short of that which would merit
invalidation of an entire election.
Together, they would not have
significantly distorted the election
The committee believes that ir-
regularities in the petitioning pro-.
cess are not of the same status
as irregularities in the election it-
self and do not merit invalidating
an entire election. The committee
believes this because it interprets
the petitioning process and rules
as the method by which a can-
didate secures the placement of
his naime on the ballot and other
election literature.
It has been argued in the last
few days that the low number and
quality of candidates-especially
after the disqualification of Miss
Ford and Lubin-should lead the
committee to recommend invalida-
tion of the elections. It should be
made clear, from this point on,
that the SGC Credentials and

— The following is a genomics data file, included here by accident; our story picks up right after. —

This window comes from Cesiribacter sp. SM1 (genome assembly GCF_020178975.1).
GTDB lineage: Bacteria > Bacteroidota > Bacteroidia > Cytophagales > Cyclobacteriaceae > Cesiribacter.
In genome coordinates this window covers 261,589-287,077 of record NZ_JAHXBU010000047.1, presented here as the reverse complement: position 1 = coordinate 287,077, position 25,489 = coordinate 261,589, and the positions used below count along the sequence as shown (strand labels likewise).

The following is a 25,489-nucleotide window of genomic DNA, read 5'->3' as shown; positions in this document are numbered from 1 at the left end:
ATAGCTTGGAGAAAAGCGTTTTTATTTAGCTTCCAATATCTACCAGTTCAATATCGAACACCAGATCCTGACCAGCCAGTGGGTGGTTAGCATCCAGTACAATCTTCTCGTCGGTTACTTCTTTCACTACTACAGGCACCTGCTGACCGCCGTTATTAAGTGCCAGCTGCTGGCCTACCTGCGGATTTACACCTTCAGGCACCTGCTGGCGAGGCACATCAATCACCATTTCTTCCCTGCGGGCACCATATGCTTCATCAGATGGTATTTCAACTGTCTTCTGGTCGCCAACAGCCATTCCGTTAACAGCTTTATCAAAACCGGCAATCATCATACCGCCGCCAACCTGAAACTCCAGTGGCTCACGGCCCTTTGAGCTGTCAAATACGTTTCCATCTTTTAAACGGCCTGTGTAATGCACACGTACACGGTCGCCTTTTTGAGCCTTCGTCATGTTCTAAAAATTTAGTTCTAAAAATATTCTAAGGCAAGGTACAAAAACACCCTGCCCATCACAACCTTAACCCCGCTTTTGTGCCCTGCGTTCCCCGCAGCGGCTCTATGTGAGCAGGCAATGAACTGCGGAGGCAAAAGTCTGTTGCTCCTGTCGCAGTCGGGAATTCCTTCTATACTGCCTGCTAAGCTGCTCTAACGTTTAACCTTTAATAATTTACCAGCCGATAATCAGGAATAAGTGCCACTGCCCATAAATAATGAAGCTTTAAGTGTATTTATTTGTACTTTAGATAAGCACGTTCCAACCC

Rules Committee is not charged
with securing the politically satis-
factory numbers or quality of
candidates. Nor is it charged with
judging the validity of petition
and election rules set by the Coun-
cil. On the contrary, it would be
an illegitimate use of the com-
mittee's authority if it were to
take upon itself to determine
which of the Council's rules it
should enforce and which it should
The Credentials and Rules Com-
mittee is charged with the admin-
istration of an election-one which
is conducted according to the rules
set by the Council, in which the
rules are administered fairly, and
in which violations of these rules
are dealt with while the Council
is not meeting.. Any other interpre-
tation of the committee's function
misconstrues a semi-judicial body
for an agent of political action.
The committee would further
point out that those who advocate
invalidation of the election because
of the loss of Council prestige
misconstrue the charge of the
Credentials and Rules Committee,
the proper grounds for invalidat-
ing an election, and the real ques-